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Wednesday, March 4, 2009

Chapter 5: Matter of Faith

Dear Asha, Ajay, Ravi and Ariana…..

Until now I have written about reason and logical thinking. I want to finish this series with some thoughts on Faith which is also an important tool for the mind.

In matters relevant to life on this planet, I believe in the scientific method. Science gives us the tools to get as close to truth as possible. Answers based on scientific evidence lead to more reliable solutions. The conclusions can be verified. Science is humble to the extent it admits that given the current data, this is as close to truth as we can get.

However, there are dimensions where science and scientific methods of direct observation and verification do not work. These include the philosophical and metaphysical realms. We have to go by faith. In religion too, faith plays a major part.

The problem is not with faith as such. It is when faith demands exclusivity and cannot tolerate reason. As pointed out in the earlier essay, “Faith is not belief without proof, but trust without reservation.” Even faith depends on some reasoning, to the extent you have to decide why you have faith in this system as opposed to some other system.

Among the oriental traditions, the Vedic philosophy requires faith as a basic tool. However, it asks one to think for oneself. In Bhagavat Gita, Lord Krishna gives an eloquent discourse on the relationship between the Ultimate and the historic dimensions and at the end asks Arjuna to reflect on his own and come to a conclusion. In Yoga Vasishta, Vasishta asks Rama to reflect on his teachings and make up his mind. Sankara categorically says that if what you read in the Vedas does not match actual experience, those passages may be ignored. Faith is demanded only on metaphysical issues and on the spiritual plane.

Buddha clearly wanted his disciples to go past dogmas and precepts. He suggested that his teachings can be compared to a raft. He wanted his disciples not to carry the raft on their heads after they have reached the “other shore”.

My knowledge of western traditions is very limited. But it appears that faith gets greater emphasis in these traditions.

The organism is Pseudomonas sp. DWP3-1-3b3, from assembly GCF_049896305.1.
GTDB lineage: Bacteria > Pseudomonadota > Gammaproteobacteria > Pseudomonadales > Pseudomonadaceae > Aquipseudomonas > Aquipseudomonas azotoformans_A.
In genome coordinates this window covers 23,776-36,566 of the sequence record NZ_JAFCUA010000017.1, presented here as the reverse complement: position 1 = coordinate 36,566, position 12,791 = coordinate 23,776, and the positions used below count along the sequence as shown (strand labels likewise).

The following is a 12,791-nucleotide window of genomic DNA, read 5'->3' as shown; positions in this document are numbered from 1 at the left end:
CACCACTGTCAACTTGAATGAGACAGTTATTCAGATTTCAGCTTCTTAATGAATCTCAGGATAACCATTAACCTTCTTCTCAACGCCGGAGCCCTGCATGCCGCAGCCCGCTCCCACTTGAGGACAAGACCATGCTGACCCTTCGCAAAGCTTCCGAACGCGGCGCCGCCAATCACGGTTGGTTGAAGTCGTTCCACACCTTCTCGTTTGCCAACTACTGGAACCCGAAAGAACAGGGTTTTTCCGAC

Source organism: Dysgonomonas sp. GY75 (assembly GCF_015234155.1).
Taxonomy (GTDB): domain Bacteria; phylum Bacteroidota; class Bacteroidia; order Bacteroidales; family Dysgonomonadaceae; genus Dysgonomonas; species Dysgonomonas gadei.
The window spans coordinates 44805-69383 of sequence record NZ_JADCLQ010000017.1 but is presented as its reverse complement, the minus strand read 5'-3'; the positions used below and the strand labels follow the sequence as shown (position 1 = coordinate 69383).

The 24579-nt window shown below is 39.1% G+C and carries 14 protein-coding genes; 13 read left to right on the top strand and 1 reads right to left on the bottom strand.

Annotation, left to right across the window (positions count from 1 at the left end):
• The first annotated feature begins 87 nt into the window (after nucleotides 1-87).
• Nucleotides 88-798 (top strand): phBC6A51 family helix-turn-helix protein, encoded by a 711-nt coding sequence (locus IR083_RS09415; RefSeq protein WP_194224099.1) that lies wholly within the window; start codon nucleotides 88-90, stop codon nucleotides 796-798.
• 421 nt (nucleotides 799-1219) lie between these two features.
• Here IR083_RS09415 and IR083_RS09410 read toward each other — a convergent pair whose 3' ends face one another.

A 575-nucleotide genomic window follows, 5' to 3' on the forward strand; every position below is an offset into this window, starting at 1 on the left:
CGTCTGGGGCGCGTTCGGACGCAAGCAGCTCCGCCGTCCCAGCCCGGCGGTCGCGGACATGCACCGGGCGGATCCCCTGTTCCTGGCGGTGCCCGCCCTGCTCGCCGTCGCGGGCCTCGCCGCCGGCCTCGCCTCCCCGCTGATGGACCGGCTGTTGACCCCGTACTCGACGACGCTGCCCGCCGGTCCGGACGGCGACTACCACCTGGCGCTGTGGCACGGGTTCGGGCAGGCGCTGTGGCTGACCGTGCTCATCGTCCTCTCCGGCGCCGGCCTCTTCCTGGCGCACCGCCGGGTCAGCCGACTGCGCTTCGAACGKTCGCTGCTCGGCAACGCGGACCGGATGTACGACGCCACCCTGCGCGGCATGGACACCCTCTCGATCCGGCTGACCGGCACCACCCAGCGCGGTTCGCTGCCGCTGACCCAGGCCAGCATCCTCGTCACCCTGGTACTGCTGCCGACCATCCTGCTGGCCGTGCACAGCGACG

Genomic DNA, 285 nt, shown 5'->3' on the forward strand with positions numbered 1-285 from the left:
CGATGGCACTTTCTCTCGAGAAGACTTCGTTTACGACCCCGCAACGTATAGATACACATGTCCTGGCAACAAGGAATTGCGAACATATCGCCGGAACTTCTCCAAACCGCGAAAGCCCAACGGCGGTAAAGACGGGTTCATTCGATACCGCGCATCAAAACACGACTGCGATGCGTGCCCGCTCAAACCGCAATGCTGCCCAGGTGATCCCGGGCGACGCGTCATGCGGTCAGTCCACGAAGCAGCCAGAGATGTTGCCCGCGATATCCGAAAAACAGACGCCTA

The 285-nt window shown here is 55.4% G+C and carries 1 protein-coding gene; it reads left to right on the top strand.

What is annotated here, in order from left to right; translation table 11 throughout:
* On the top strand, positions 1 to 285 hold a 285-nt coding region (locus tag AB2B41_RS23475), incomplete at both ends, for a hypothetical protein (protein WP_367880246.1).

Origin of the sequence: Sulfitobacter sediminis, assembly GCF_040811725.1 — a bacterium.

In reality, faith, knowledge and reason have always been linked. Therefore, when we have to depend on faith, we have to ask several questions:
Faith in what? (on the concept of God, on life after death, the presence of individual will, on the existence of Soul etc) (Immediately, the problem of meaning of words becomes evident)
Faith in the message? in the method? Or in both?
Faith with reason or without reason?
Faith to live by or to profess ?
Faith for my guidance or to convince others?
Faith with an open mind or blind faith?
Transmitted, acquired faith or Discovered faith?

All of us acquire our beliefs and faiths from our family and the society we live in. This is the transmitted or acquired faith. This is the beginning. But it is necessary for every one of us to reflect on fundamental universal questions and find our own Discovered Faith. The roots will always be the ones we were born into. But, did we grow? This will depend on how well our parents raised us and how open the system we were born into is. Did my parents and my tradition want me to follow blindly or did they teach me to have an open mind? Did they give me the freedom to discover my own faith?

Let me explain with an example of my own acquired faith and my current station in discovered faith.

I was born in a family of Brahmins in southern India. My family spoke Tamil at home. My folks were deeply religious in the practice of rituals but were not deep into the basic teachings. They followed the forms and symbols such as daily worship at home (called puja), but could not explain to me the substance behind them. No one ate meat. Raised in this background, I learnt Tamil. I was taught all the rituals of the puja. I did not know anything about the Vedas except that they existed. I became a vegetarian. That was my acquired, transmitted, inherited faith.